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In Word And Deed, Anderson Uses Clear Voice: ‘Waaaaaaa’

Life seems to be one endless whine for Spokane City Councilman Chris Anderson.

I’m willing to bet that, as a child, Anderson was one of those pouty, lip-quivering spoilsports for whom the tennis net was always an inch too high.

Nobody probably ever passed him the basketball enough.

Should the other team score a touchdown, I picture a young Anderson hollering foul over some imagined slight and then storming home with his football tucked firmly under his indignant arm.

“Waaaaaaaa. …”

Anderson hasn’t matured much as an adult.

He blames political conspiracies for snatching away his jobs. Dark forces lurk behind every bush. Nobody ever treats him with quite enough respect.

His latest antics are classic whiny Anderson.

Some weeks ago, the councilman set off to win a seat on the County Commission. He campaigned as an independent, of course. What established political party could possibly be good enough?

Democrat John Roskelley won the primary, leaving Anderson a distant second by 6,000 votes.

He knew he had as much chance of winning the general election as Elvis had of coming back to play the Arena.

Anyone with a spine would have ignored the odds and seized the opportunity to address the public. Anderson instead called a radio talk show to boldly chicken out of the race.

Then he realized his name still was on the November ballot.

Anyone with a spine would have taken his whuppin’ like a man. Anderson instead wasted the county’s time and money by suing to get his name removed.

“The whole point is fairness to the voters,” Anderson, 43, told a reporter. “I believe a candidate who submits himself to voters for election to office should have the prerogative to remove himself.”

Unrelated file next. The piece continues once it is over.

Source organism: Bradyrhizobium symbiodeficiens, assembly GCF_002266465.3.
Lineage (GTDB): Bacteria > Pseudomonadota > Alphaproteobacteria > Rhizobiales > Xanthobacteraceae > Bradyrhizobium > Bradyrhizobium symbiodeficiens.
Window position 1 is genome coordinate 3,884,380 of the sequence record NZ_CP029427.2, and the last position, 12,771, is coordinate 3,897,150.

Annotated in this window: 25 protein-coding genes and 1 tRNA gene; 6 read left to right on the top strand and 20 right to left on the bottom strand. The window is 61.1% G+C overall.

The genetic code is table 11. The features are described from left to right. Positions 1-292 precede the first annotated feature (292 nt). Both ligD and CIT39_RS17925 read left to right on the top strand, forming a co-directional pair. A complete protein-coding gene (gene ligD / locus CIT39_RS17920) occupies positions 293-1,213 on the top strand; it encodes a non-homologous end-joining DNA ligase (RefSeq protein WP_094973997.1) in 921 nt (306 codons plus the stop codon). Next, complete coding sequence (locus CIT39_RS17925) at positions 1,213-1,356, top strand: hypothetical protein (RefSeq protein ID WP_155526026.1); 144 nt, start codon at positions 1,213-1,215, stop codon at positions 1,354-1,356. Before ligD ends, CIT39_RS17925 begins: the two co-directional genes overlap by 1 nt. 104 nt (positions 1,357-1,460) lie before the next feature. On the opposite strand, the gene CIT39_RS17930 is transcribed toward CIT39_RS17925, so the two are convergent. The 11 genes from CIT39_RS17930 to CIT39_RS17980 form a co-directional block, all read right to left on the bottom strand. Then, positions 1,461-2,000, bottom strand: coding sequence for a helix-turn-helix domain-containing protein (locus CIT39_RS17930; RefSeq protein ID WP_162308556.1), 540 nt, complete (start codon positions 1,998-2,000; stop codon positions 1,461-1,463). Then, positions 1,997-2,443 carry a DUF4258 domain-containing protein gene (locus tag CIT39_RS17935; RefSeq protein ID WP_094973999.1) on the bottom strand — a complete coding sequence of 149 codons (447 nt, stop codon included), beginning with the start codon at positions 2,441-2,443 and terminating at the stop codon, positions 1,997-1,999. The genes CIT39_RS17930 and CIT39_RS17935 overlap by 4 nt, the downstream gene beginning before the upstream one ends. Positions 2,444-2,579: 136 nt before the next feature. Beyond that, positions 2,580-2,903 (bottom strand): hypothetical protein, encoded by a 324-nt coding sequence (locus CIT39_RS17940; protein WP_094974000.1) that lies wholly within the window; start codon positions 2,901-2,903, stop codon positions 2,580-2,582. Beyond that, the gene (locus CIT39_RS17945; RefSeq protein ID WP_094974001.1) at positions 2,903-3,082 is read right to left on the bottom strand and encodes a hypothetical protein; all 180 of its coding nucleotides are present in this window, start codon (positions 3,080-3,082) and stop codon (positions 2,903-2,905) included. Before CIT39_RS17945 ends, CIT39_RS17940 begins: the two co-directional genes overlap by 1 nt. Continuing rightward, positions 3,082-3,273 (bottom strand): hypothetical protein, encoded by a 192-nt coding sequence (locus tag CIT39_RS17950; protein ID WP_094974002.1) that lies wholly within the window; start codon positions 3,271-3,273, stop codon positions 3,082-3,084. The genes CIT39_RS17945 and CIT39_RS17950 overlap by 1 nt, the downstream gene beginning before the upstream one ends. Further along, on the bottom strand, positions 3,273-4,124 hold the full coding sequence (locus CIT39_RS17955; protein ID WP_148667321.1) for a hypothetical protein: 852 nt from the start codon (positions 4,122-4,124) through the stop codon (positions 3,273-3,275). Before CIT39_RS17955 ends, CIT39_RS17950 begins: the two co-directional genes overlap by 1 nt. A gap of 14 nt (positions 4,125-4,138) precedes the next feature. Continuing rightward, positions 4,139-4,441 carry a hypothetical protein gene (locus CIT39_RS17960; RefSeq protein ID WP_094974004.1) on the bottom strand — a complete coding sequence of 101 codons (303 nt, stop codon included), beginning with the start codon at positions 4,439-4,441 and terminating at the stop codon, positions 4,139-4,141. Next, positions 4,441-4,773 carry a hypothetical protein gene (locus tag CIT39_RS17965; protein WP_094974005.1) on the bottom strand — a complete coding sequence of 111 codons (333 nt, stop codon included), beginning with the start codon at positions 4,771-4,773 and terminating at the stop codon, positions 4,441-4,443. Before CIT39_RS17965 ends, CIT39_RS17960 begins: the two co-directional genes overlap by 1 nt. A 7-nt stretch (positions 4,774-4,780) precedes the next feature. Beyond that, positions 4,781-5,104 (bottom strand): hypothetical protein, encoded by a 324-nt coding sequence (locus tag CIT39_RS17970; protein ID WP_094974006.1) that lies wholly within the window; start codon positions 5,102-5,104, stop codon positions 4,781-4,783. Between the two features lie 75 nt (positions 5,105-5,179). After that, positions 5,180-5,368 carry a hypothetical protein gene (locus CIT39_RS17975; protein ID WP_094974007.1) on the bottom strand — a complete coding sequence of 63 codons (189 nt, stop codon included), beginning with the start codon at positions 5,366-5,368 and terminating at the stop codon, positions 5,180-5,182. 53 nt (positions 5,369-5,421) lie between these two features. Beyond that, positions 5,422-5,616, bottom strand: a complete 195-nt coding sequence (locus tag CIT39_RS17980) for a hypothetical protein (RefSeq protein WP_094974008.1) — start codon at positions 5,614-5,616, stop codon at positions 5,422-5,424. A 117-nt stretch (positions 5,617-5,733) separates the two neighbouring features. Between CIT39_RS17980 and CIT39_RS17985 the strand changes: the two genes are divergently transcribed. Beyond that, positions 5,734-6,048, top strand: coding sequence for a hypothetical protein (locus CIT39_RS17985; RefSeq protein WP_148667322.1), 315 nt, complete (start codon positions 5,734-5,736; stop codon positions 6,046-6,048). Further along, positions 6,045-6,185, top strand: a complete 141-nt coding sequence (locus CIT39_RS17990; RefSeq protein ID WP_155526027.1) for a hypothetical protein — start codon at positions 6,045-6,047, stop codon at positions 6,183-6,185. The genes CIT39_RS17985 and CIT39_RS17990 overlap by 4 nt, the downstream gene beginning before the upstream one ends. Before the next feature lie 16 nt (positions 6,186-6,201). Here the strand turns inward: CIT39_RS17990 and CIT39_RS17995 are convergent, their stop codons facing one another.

Translation: “Waaaaaaaaa.”

Anderson took his feeble argument to court last Friday. To nobody’s surprise, Superior Court Judge Larry Kristianson told the man he had no case.

Elections are serious business. You can’t drop out of a race just because your inflated sense of self gets in the way.

Despite all his conservative rhetoric, Anderson isn’t above using the system when it suits his ends.

In 1991, he filed for City Council despite not meeting Spokane’s two-year residency requirement. When that fact was uncovered, Anderson reluctantly dropped out of the race.

He had a legitimate reason to have his name expunged from the ballot. It would have saved the public from voting for an ineligible candidate.

Back then, however, name removal wasn’t in his interest. Leaving it at the ballot’s alphabetical top spot was a great way to fuel his political ambitions. Sure enough, although legally out of the race, Anderson took second place and nearly 10,000 votes.

A judge later disqualified Anderson from the general election.

Want a more recent example of this opportunist’s ways?

Last week, we learned city taxpayers mistakenly paid Anderson $920 in unemployment compensation.

Salaries of elected officials are exempt from such benefits. The city should not have paid a nickel. It’s not Anderson’s fault; someone else made the error.

But get a load of the councilman’s response. Asked if he would reimburse the city, Anderson said no way. “Most people who claim unemployment have no idea where it comes from,” he said.

Yeah, Chris, but now you do know. That money wrongly came out of the pockets of city taxpayers.

Wouldn’t a man with conservative values pay back his constituents in a heartbeat?

Nope. He’s taking this mistake to the bank.

“It’s not as if I was trying to sneak anything by,” added Anderson.

Translation: “Waaaaaaaaaaaa.”

, DataTimes

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